Picture Books and Critiques

Recently, I rediscovered the value of making time for critiques.

How did that happen? Well, two critique groups I’d belonged to years ago (and had disbanded), both decided to get back together via Zoom. In the few times we’ve met since then, I’ve received a wealth of awesome feedback on my works-in-progress, and have greatly enjoyed the camaraderie and encouragement.

Also, in my May 19, 2020 “Thank You” post, I gave away a free pb critique which Lenora Biemans from Texas won. Last week, Lenora and I met online to do the critique, and it was such a refreshing break from my regular writing work to spend time with a talented, fun, and enthusiastic writer I hadn’t met before.

So I decided to write this brief post on critique groups, so pb writers and illustrators (you!) could share tips which have improved your critique experiences. If you have any ideas which have worked well in your group, please share in the comments. We’d love to hear ’em!

I also wanted to offer a forum where those looking to create a new critique group, add a new member to an existing group, or simply find a critique partner or two could connect. If you’d like to do any of the above, please share what you’re looking for in the comments, and be sure to include the best way to contact you.

Fyi, here are a few guidelines my critique groups try to follow:

  1. To begin, set guidelines for length of manuscripts (pages or word count) that is okay to submit to group, as well as other factors such as how much time you want to spend socializing, confidentiality regarding book ideas/topics, etc.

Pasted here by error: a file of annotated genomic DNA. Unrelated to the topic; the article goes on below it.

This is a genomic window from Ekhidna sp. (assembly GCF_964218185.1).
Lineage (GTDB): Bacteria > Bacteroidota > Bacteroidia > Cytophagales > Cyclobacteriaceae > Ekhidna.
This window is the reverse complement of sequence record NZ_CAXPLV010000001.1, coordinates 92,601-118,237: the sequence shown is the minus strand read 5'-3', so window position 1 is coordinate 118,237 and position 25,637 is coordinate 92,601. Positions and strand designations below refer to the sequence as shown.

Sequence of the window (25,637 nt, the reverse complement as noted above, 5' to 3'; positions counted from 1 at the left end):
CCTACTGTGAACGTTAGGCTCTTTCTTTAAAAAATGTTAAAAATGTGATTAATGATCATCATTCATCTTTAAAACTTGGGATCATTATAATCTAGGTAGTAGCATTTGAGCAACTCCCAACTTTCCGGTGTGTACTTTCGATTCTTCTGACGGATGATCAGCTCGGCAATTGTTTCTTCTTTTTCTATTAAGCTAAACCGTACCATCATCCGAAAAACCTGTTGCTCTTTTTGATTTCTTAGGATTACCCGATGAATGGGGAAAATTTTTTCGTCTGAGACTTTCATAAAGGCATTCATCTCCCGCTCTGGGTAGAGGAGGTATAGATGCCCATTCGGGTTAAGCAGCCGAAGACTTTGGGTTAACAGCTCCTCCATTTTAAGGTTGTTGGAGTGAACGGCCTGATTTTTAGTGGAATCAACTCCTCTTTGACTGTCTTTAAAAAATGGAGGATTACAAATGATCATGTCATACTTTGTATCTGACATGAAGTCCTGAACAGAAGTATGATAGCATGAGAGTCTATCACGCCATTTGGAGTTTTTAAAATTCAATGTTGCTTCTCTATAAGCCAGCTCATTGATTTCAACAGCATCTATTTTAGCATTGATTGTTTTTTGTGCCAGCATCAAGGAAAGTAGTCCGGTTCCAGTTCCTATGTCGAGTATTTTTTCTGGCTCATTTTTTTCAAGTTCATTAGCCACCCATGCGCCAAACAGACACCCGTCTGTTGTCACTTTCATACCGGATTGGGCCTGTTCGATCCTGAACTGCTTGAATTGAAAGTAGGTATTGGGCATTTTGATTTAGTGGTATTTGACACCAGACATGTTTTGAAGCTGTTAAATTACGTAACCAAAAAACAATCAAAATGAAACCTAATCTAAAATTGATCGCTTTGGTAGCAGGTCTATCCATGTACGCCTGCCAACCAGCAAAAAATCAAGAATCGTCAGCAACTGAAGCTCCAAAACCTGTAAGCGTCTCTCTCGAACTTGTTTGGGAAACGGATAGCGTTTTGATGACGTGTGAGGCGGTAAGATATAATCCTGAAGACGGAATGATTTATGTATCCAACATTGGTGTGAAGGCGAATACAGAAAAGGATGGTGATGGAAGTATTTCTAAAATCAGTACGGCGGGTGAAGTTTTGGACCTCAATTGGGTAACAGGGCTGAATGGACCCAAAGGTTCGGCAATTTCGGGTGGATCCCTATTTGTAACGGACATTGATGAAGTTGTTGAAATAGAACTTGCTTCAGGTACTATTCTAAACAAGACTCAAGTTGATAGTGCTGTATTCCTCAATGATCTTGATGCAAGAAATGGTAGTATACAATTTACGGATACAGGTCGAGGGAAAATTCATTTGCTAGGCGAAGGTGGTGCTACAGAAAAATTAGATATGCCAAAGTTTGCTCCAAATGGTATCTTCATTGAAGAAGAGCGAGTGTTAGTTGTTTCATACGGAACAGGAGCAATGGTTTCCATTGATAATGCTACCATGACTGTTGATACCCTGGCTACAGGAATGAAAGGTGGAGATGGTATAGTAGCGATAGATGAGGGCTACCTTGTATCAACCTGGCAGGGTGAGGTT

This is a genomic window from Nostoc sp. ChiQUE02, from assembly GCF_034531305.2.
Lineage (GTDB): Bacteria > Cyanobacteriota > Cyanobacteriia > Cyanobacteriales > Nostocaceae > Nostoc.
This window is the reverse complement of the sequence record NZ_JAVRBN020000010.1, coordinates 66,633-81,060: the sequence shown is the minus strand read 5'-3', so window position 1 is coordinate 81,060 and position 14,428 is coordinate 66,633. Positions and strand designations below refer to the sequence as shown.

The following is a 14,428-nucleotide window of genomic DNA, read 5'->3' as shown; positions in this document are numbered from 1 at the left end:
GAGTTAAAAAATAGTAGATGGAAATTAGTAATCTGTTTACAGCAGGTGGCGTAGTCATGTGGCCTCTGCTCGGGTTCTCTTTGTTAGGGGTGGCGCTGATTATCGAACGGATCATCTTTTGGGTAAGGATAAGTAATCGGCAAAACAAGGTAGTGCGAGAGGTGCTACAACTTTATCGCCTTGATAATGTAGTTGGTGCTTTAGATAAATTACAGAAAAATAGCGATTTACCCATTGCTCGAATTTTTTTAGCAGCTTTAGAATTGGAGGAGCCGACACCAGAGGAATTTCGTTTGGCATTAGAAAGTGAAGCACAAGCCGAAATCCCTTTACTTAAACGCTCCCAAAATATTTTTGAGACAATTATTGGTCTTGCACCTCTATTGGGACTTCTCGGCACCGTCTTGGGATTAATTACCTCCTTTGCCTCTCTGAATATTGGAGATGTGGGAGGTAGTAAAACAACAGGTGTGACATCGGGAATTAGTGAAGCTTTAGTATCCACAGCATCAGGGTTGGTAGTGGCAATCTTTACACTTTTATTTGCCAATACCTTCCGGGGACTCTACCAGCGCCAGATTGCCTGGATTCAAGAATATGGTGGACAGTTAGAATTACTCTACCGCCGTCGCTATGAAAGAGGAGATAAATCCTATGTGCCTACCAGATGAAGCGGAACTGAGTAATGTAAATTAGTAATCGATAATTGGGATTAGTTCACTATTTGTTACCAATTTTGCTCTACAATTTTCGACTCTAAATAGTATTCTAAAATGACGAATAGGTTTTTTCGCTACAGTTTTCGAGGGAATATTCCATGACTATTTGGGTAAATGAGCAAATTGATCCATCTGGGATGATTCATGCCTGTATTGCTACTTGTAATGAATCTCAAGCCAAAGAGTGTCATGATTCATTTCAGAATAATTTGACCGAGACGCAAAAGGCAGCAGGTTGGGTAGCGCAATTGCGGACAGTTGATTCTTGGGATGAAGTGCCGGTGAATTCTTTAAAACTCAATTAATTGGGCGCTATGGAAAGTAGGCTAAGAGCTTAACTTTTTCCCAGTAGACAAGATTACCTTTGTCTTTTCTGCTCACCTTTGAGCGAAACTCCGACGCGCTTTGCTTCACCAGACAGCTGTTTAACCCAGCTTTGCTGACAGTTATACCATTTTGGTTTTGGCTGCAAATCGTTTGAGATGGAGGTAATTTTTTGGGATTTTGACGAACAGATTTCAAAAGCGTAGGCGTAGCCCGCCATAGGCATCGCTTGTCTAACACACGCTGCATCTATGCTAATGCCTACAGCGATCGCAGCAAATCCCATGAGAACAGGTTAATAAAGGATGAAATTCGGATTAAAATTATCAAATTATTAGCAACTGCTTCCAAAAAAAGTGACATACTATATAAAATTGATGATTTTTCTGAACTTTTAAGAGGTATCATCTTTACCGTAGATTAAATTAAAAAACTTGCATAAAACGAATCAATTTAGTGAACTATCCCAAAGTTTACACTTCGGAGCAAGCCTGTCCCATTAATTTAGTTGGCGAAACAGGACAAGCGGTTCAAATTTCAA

2. During a critique, always start with positive comments–things you like about the manuscript or illustration.
  3. If you have suggestions for improvement, pose them as just that, as suggestions or questions.
  4. Be honest, and provide specific comments if possible, instead of general comments which may be difficult to address.
  5. Above all, be encouraging and supportive!

You can also find more information on critique groups from people smarter than me here:

Writing Groups 101: Which Kind is Right For You? (Write for Kids blog)

Critique Groups, Critique Partners: We All Got ‘Em, We All Want ‘Em… (GROG blog)

Happy critiquing! Suzanne

Suzanne Slade

Suzanne Slade

Suzanne Slade is the author of more than 100 books. A mechanical engineer by degree, she enjoys writing about science topics and fascinating historical figures. Recent books include: A Computer Called Katherine: How Katherine Johnson Helped Put America on the Moon, The Daring Dozen, Countdown: 2979 Days to the Moon, Astronaut Annie, Out of School and Into Nature: The Anna Comstock Story, Dangerous Jane, The Music in George's Head: George Gershwin Creates Rhapsody in Blue, The Inventor’s Secret, and Exquisite: The Poetry and Life of Gwendolyn Brooks. Coming soon -- SWISH! The Slam-Dunking, Alley-Ooping, High-Flying Harlem Globetrotters (Little, Brown), MARS IS, and TBA titles from Calkins Creek, Peachtree, and Sleeping Bear Press. Learn more about Suzanne and her books at: www.suzanneslade.com

10 Comments:

  1. Great post, Susan! I’m such a fan of critique groups and I know that my books wouldn’t be on shelves right now if it weren’t for the support, encouragement, and feedback I’ve received from all of them over the past 8 years. And your guidelines are spot on1